And here I thought I could rock out in peace.

The original tale

Screenshots of the original reviews exposed a number of Harmonix employees self-promoting their game, but without any indication of their personal investment in the franchise. Harmonix released a statement addressing this:

Not “appropriate” puts it lightly. unfortunately for consumers of all types of products, this tactic is neither new nor uncommon. But it’s one thing to understand that it’s dishonest, and another entirely to catch a guilty party in the act. The practicality of a review-based system defeats itself with such a pattern in place, after all. 

Nitty gritty details

Matthew Nordeus, project manager Jayne Tan, consultant at Harmonix Christ Foster, senior designer Morgan Milardo, Harmonix’s legal and music coordinator Richard Cody, audio quality analyst Shawn Witt, lead character artist Nick Mudry, publishing associate

Matthew Nordeus went back to revise and clarify his review rather than delete it entirely:

Nordeus’s review was one of the shortest and most playful in the revealing screenshot. His claim that it was made “half in jest” may well be sincere, though it’s hard to believe it didn’t occur to any of the employees to mention their involvement in the game, especially the game’s project manager. I’d find it far stranger had he not enjoyed the experience.

Even the dude with the creepy smirk knows that ain’t cool.

Not all the reviews were so innocent in nature. Some were very obviously deceptive, ranging from Morgan Milardo claiming to be “a new fan” and Jayne Tan forgetting “how fun this game could be.” Shawn Witt spoke of the game as if he wasn’t intricately involved in its development:

Witt lays it on thick, only hinting at any personal bias with the vague mention of songs he personally “wanted to bring into the new game.”

I’ve been playing the series since the beginning, and am a pretty serious gamer. It’s astonishing that they were able to support DLC from that many years ago, as well! I’ve never heard of a console game supporting DLC from a previous console generation! They don’t have support for every song I wanted to bring into the new game, but I’ve already been able to bring hundreds of dollars worth of songs I previously bought to fill out a soundtrack that is now pretty tailored to my taste in music."

Misleading reports don’t end there. Jayne Tan addressed 1-star ratings of the game in her own review, adding: “. . . I suppose some (not all) are valid, but I simply cannot echo the negativity.” Really? A Harmonix consultant can’t jump behind poor reviews of their new release? Color me surprised, for I cannot contain the disbelief in my naive, gamer soul.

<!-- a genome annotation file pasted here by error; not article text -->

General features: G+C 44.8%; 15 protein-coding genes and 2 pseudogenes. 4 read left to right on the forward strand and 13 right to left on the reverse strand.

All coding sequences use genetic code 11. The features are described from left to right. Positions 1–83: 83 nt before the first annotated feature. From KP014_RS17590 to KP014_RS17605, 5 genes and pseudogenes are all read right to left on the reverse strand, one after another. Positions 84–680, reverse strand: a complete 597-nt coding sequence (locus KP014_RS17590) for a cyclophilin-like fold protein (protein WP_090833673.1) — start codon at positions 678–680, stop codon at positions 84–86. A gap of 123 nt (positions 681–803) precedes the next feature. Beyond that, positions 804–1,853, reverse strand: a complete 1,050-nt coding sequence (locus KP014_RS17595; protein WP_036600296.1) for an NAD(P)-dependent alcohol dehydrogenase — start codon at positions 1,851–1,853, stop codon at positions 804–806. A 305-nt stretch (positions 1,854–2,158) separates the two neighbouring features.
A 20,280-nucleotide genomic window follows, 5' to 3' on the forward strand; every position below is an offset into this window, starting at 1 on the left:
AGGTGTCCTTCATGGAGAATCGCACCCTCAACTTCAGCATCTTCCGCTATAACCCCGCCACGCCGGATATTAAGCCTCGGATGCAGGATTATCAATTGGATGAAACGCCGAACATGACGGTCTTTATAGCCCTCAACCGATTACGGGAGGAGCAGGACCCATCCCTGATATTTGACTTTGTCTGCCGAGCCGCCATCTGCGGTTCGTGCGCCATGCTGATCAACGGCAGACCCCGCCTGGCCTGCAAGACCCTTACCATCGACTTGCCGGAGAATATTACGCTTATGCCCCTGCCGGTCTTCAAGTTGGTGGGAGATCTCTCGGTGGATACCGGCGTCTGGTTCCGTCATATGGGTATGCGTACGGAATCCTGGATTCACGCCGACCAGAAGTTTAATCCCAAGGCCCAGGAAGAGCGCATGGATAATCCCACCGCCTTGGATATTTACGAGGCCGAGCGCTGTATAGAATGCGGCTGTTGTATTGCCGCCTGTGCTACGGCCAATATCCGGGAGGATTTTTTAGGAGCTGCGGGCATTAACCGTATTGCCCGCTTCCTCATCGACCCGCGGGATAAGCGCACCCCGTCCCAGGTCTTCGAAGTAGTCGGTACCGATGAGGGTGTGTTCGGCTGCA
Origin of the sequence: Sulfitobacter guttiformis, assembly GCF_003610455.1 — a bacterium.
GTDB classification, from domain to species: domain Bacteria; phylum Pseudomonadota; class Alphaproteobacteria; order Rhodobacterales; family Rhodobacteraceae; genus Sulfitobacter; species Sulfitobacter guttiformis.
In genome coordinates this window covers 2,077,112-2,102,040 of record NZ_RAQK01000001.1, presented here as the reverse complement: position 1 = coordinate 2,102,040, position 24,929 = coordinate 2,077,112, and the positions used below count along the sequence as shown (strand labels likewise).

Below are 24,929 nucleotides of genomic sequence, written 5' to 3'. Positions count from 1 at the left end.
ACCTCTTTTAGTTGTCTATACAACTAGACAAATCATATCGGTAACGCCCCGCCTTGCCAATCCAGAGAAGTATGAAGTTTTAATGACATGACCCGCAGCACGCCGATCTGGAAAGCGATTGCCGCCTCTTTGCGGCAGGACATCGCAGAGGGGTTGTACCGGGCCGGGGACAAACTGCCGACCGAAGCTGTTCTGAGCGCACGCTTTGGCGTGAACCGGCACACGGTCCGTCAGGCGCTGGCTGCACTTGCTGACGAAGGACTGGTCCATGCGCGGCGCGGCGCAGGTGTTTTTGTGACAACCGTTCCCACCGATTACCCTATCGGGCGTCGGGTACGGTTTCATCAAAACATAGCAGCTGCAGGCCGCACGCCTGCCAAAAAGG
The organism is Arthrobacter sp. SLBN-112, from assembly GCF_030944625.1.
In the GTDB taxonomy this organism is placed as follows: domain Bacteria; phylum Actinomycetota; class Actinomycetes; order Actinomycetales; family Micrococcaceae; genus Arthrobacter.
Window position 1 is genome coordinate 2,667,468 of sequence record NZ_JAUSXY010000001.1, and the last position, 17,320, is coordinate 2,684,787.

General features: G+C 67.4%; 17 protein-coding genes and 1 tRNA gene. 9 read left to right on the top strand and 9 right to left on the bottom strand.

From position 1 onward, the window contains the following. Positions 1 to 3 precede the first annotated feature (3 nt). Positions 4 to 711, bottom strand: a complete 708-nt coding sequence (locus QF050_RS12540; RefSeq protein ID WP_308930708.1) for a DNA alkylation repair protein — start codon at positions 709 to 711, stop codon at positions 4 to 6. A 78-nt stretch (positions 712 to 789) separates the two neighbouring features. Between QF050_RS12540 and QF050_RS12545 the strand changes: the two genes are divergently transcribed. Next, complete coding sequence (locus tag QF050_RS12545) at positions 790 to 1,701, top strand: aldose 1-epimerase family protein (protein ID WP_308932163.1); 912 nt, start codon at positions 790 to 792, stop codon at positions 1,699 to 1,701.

The truth of the matter: Rock Band 4 isn’t where developers need it to be.

The singing of a game’s praises by someone involved in its development belongs in an interview and promotional statements, NOT product reviews utilized by unsuspecting gamers. The employees’ decision could have stemmed from pressure to see the game take off and hold strong. Mad Catz stands in danger of falling victim to debt and operating losses, as revealed earlier this year in July.

It turns out that the reception of Rock Band 4 is extremely mixed, ranging between an ominously negative 1 star to cheery 5 star ratings. Professional critics of the game rate higher than consumer reviews.

A look at Metacritic highlights this pattern. The game’s Metascore lands it in a “generally favorable” spot according to the site’s guidelines. Not a single critic rated it any lower than “mixed,” which left thirty-one of the forty-two reviews positive. User’s (about 64 of them) gave the game a 6.3 out of 10 on average, landing their review on the “mixed” portion of the scale. Complaints in the most negative reviews note a subpar playlist and the immediate necessity of a patch to counter all bugs and glitches not caught before the game’s release. The most common mentions in mixed reviews include that the five year wait fora fresh release in the series also didn’t result in many changes and song variety actually teetered off in the direction of nonexistent.

He leaps away from negativity, but not far enough.

One review article on KnowTechie elaborates on the disappointing aspect of the game in its lack of innovation:

This comparison arose after the reviewer, Josh Knowles, grew bored of the game after an hour of play time. 

TrustedReviews gave Rock Band 4 a 7 out of 10, addressing the lack of innovation again as one con and adding the expensive price tag the game proudly wears as a second con. Overall, they gave the new songs and addicting gameplay a thumbs up.

A self-proclaimed “huge fan” of the series titled his own review “Surprised how accurate the negative reviews were.” None of these bode well. Lost features from previous installments stand at the top of the list of disappointments the game has in store for established fans.

Mixed reviews don’t necessarily break a game. However, anything on the “meh” section of the excitement scale does not attract new players. The problem is that Mad Catz really needs Rock Band 4 to do considerably well for the sake of their finances. Their company depends on the game’s sales, and Harmonix’s fate ties closely in with it.

While I can’t approve of dishonest tactics, there’s no denying that the companies are fighting to squeeze out of a tight spot. Desperate times call for desperate measures. Unfortunately, Harmonix employees got caught in their walk of shame away from those desperate measures, which was admittedly awkward for all involved.

An added threat

How do you feel about this whole mess? Share your thoughts below.

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